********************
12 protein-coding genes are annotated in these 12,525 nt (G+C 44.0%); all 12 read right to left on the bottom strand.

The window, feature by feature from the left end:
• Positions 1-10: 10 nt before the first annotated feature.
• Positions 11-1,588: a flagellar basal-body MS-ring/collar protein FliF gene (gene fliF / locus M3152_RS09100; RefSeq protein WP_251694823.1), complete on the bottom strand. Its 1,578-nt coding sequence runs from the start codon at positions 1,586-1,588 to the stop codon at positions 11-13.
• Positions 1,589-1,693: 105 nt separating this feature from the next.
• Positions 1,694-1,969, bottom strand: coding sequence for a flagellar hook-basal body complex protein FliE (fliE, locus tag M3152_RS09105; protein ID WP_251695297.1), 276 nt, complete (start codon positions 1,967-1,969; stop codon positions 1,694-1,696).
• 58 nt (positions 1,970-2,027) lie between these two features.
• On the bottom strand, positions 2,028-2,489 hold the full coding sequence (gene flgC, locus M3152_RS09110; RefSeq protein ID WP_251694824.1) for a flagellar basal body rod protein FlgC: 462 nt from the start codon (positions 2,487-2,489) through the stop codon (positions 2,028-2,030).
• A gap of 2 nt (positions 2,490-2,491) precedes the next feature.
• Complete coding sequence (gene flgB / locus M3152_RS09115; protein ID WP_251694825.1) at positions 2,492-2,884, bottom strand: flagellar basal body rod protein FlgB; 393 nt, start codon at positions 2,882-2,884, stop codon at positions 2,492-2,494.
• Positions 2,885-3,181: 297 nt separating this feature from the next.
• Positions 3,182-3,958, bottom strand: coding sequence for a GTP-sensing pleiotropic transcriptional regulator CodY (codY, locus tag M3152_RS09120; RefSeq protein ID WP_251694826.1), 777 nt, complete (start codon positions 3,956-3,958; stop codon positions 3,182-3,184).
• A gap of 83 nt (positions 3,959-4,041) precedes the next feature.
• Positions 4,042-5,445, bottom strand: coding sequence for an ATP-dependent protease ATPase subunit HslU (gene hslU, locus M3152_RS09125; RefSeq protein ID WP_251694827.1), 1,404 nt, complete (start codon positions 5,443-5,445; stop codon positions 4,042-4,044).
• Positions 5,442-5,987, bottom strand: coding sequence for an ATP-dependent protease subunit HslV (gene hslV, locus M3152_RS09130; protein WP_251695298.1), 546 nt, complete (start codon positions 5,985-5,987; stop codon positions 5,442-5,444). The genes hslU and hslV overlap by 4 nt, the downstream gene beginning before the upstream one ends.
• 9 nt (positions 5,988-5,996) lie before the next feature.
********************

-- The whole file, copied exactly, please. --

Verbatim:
12 protein-coding genes are annotated in these 12,525 nt (G+C 44.0%); all 12 read right to left on the bottom strand.

The window, feature by feature from the left end:
• Positions 1-10: 10 nt before the first annotated feature.
• Positions 11-1,588: a flagellar basal-body MS-ring/collar protein FliF gene (gene fliF / locus M3152_RS09100; RefSeq protein WP_251694823.1), complete on the bottom strand. Its 1,578-nt coding sequence runs from the start codon at positions 1,586-1,588 to the stop codon at positions 11-13.
• Positions 1,589-1,693: 105 nt separating this feature from the next.
• Positions 1,694-1,969, bottom strand: coding sequence for a flagellar hook-basal body complex protein FliE (fliE, locus tag M3152_RS09105; protein ID WP_251695297.1), 276 nt, complete (start codon positions 1,967-1,969; stop codon positions 1,694-1,696).
• 58 nt (positions 1,970-2,027) lie between these two features.
• On the bottom strand, positions 2,028-2,489 hold the full coding sequence (gene flgC, locus M3152_RS09110; RefSeq protein ID WP_251694824.1) for a flagellar basal body rod protein FlgC: 462 nt from the start codon (positions 2,487-2,489) through the stop codon (positions 2,028-2,030).
• A gap of 2 nt (positions 2,490-2,491) precedes the next feature.
• Complete coding sequence (gene flgB / locus M3152_RS09115; protein ID WP_251694825.1) at positions 2,492-2,884, bottom strand: flagellar basal body rod protein FlgB; 393 nt, start codon at positions 2,882-2,884, stop codon at positions 2,492-2,494.
• Positions 2,885-3,181: 297 nt separating this feature from the next.
• Positions 3,182-3,958, bottom strand: coding sequence for a GTP-sensing pleiotropic transcriptional regulator CodY (codY, locus tag M3152_RS09120; RefSeq protein ID WP_251694826.1), 777 nt, complete (start codon positions 3,956-3,958; stop codon positions 3,182-3,184).
• A gap of 83 nt (positions 3,959-4,041) precedes the next feature.
• Positions 4,042-5,445, bottom strand: coding sequence for an ATP-dependent protease ATPase subunit HslU (gene hslU, locus M3152_RS09125; RefSeq protein ID WP_251694827.1), 1,404 nt, complete (start codon positions 5,443-5,445; stop codon positions 4,042-4,044).
• Positions 5,442-5,987, bottom strand: coding sequence for an ATP-dependent protease subunit HslV (gene hslV, locus M3152_RS09130; protein WP_251695298.1), 546 nt, complete (start codon positions 5,985-5,987; stop codon positions 5,442-5,444). The genes hslU and hslV overlap by 4 nt, the downstream gene beginning before the upstream one ends.
• 9 nt (positions 5,988-5,996) lie before the next feature.